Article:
The $800 printer, slated to ship in June, is a B-size (13″) inkjet that uses pigment-based inks, including two light-density black inks designed to produce optimal black-and-white prints on all types of media. And, while the R2880′s pedigree shows a clear link to the R2400, the new model takes advantage of Epson’s recent technology advancements from both the higher-end Stylus Professional printer line and the recently released Stylus Photo R1900.
In addition to some initial impressions relating to image quality and ink efficiency, Printerville also posted R2880 speed test results , compared with its predecessor and its immediate competition, HP’s Photosmart Pro B9180, and Canon’s Pixma Pro9500.
Printerville this week has a review of HP’s new Photosmart Pro B8850, an eight-ink photo printer that produces archival-quality prints for $550. The B8850 is based on HP’s B9180 printer, omitting a few features like Ethernet and an onboard status display, but using the same Vivera pigment inks.
The review compares the B8850 not only with the B9180, but also Epson’s new Stylus Photo R1900 and the older R2400.
The result is a strong, solid printer that produces very good prints, especially on fine-art papers and HP‚Äôs Professional Satin paper. By including innovative features that support third-party papers, HP is also recognizing that there is an ecosystem beyond itself. That said, we‚Äôd like to see HP work a bit on expanding the media options for the B8850 and the B9180. The company needs to come up with smaller print sizes for some of the Pro paper types, and, more importantly, they need to come up with a better glossy paper than Advanced Glossy. The paper is as important to the process as the ink and the print engine, and this is really the only place where the B8850 comes up short. But if you‚Äôre new to pigment printing ‚Äì or you‚Äôd like an inexpensive printer that produces very good archival black-and-white prints ‚Äì the B8850 is a very good printer at a good price.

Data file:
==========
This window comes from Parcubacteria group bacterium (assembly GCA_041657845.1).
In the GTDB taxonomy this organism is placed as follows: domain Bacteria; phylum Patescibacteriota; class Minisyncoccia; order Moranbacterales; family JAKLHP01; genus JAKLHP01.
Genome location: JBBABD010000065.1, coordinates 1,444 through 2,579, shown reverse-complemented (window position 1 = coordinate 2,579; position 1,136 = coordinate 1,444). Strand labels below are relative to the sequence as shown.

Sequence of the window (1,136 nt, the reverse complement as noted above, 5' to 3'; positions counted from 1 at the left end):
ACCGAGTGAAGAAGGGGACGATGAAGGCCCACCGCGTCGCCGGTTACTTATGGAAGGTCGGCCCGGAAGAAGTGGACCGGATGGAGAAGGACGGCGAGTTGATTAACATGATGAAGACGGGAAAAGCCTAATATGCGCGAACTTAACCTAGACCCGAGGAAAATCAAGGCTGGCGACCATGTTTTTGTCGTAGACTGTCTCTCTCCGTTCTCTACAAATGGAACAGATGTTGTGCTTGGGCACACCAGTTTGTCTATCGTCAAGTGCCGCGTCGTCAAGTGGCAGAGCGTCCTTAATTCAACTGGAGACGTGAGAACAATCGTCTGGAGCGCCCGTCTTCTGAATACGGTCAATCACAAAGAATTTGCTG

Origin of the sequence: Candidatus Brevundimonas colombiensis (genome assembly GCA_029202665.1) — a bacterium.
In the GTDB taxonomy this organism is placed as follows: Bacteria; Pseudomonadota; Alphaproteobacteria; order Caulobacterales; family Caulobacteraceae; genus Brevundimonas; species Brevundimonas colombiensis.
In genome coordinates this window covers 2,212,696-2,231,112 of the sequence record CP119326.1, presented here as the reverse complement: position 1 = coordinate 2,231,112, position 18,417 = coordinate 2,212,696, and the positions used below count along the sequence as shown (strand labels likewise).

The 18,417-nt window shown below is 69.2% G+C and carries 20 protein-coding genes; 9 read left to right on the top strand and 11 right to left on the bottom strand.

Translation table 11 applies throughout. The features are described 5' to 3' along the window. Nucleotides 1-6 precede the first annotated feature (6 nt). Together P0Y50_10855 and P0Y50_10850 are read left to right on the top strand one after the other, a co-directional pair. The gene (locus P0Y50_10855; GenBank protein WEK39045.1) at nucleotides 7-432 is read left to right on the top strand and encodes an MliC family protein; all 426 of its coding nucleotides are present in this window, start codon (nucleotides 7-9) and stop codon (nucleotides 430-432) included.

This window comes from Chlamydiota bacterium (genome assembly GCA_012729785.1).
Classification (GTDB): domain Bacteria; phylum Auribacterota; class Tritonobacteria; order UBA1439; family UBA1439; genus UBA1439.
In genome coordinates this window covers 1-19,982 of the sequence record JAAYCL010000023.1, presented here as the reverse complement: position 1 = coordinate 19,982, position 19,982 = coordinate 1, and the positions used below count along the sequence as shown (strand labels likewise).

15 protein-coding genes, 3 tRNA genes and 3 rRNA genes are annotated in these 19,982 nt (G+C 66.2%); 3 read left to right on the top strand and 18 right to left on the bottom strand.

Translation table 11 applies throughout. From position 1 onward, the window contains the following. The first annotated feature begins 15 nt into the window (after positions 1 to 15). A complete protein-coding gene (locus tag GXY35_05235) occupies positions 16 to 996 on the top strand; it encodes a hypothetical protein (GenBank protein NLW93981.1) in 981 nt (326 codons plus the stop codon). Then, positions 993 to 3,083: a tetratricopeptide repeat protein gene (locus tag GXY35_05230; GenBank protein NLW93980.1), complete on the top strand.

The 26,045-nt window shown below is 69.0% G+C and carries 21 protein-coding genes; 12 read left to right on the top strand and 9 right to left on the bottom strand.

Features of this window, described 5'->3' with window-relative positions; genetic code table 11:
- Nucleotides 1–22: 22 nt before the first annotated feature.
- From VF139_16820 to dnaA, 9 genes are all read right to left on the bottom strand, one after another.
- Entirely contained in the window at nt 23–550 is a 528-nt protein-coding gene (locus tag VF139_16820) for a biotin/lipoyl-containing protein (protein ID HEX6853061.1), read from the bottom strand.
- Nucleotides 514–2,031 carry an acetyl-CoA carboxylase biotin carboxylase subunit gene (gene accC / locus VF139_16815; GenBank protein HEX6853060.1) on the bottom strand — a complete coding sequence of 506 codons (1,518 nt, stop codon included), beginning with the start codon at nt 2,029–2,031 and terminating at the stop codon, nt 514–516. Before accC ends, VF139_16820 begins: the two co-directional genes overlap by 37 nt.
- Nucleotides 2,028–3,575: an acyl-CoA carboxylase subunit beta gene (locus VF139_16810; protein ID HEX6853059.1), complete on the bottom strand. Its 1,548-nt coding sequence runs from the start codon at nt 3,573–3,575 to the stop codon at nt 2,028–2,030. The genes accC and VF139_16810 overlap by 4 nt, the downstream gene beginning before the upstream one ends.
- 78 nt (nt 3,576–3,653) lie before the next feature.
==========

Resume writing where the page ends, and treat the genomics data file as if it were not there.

Click here for the full review.
Our sister site Printerville has posted a review of Epson’s new Stylus Photo R1900, the company’s entry-level pigment-based photo printer. The R1900, priced at $550, was designed to produce stunning glossy photos with archival print life, and Epson appears to have succeeded. From the review:
“What‚Äôs astounding about the R1900 is that it is at the entry level for pigment printing. It‚Äôs not perfect: if you you print a lot of images, or, if you want the best possible black-and-white prints, you really will want a printer with higher-capacity ink tanks and light-density black inks. But, for $550, its possible to create stunning output on glossy or semigloss papers that outshine nearly any other printer in its class, and it does a great job on matte-based papers as well.”
Click here to read the full review, which includes specs, speed test results and more.
HP today announced the Photosmart Pro B8850, a $550 photo inkjet with eight pigment-based inks, including dual black inks for photo and matte papers and a gray ink for better black-and-white printing. The printer, which is slated to ship in April, looks like it will be a strong contender to Epson’s Stylus Photo R1900, a similarly priced photo inkjet that was announced last week.
If you want more info on the B8850, check out the specs and analysis over on Printerville; a first look at the printer should be posted later this week.